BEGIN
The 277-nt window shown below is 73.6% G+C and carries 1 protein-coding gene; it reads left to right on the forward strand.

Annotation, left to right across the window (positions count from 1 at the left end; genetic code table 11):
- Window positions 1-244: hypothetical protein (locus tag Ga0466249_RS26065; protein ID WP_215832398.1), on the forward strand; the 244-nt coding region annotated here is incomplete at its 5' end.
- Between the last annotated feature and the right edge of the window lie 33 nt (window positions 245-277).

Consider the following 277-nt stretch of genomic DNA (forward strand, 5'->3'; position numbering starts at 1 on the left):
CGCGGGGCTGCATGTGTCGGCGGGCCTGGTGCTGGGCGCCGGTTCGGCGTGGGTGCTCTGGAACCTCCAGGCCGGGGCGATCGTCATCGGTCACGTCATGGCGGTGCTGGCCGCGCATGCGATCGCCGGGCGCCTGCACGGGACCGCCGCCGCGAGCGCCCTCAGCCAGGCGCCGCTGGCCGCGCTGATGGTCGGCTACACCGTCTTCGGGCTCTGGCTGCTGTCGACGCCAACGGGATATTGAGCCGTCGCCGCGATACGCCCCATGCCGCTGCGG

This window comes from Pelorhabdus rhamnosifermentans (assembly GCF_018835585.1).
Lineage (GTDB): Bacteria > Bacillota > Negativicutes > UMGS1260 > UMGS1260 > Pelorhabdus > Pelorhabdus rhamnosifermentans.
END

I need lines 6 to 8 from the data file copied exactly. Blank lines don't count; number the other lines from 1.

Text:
CGCGGGGCTGCATGTGTCGGCGGGCCTGGTGCTGGGCGCCGGTTCGGCGTGGGTGCTCTGGAACCTCCAGGCCGGGGCGATCGTCATCGGTCACGTCATGGCGGTGCTGGCCGCGCATGCGATCGCCGGGCGCCTGCACGGGACCGCCGCCGCGAGCGCCCTCAGCCAGGCGCCGCTGGCCGCGCTGATGGTCGGCTACACCGTCTTCGGGCTCTGGCTGCTGTCGACGCCAACGGGATATTGAGCCGTCGCCGCGATACGCCCCATGCCGCTGCGG

This window comes from Pelorhabdus rhamnosifermentans (assembly GCF_018835585.1).
Lineage (GTDB): Bacteria > Bacillota > Negativicutes > UMGS1260 > UMGS1260 > Pelorhabdus > Pelorhabdus rhamnosifermentans.